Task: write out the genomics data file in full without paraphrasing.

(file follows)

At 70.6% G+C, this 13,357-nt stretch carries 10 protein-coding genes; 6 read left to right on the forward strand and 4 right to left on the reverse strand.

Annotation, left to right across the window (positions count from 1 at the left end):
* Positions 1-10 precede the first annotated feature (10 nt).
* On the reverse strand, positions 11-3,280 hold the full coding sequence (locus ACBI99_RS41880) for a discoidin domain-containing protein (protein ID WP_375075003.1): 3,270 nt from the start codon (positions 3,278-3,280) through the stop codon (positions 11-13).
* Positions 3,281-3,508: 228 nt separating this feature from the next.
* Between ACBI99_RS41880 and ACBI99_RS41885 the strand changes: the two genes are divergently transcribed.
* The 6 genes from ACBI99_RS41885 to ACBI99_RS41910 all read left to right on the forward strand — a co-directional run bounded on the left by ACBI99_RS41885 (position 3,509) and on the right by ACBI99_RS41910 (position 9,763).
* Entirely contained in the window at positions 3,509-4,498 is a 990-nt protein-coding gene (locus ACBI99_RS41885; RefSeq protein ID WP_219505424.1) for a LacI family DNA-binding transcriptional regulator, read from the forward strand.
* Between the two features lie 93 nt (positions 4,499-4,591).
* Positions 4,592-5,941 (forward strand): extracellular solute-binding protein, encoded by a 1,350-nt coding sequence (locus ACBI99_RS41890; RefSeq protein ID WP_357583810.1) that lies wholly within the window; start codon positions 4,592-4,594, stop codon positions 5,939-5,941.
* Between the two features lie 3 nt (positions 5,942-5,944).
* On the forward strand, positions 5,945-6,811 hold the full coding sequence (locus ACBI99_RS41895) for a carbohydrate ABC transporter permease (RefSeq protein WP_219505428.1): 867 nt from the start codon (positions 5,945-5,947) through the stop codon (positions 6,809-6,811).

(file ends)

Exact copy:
At 70.6% G+C, this 13,357-nt stretch carries 10 protein-coding genes; 6 read left to right on the forward strand and 4 right to left on the reverse strand.

Annotation, left to right across the window (positions count from 1 at the left end):
* Positions 1-10 precede the first annotated feature (10 nt).
* On the reverse strand, positions 11-3,280 hold the full coding sequence (locus ACBI99_RS41880) for a discoidin domain-containing protein (protein ID WP_375075003.1): 3,270 nt from the start codon (positions 3,278-3,280) through the stop codon (positions 11-13).
* Positions 3,281-3,508: 228 nt separating this feature from the next.
* Between ACBI99_RS41880 and ACBI99_RS41885 the strand changes: the two genes are divergently transcribed.
* The 6 genes from ACBI99_RS41885 to ACBI99_RS41910 all read left to right on the forward strand — a co-directional run bounded on the left by ACBI99_RS41885 (position 3,509) and on the right by ACBI99_RS41910 (position 9,763).
* Entirely contained in the window at positions 3,509-4,498 is a 990-nt protein-coding gene (locus ACBI99_RS41885; RefSeq protein ID WP_219505424.1) for a LacI family DNA-binding transcriptional regulator, read from the forward strand.
* Between the two features lie 93 nt (positions 4,499-4,591).
* Positions 4,592-5,941 (forward strand): extracellular solute-binding protein, encoded by a 1,350-nt coding sequence (locus ACBI99_RS41890; RefSeq protein ID WP_357583810.1) that lies wholly within the window; start codon positions 4,592-4,594, stop codon positions 5,939-5,941.
* Between the two features lie 3 nt (positions 5,942-5,944).
* On the forward strand, positions 5,945-6,811 hold the full coding sequence (locus ACBI99_RS41895) for a carbohydrate ABC transporter permease (RefSeq protein WP_219505428.1): 867 nt from the start codon (positions 5,945-5,947) through the stop codon (positions 6,809-6,811).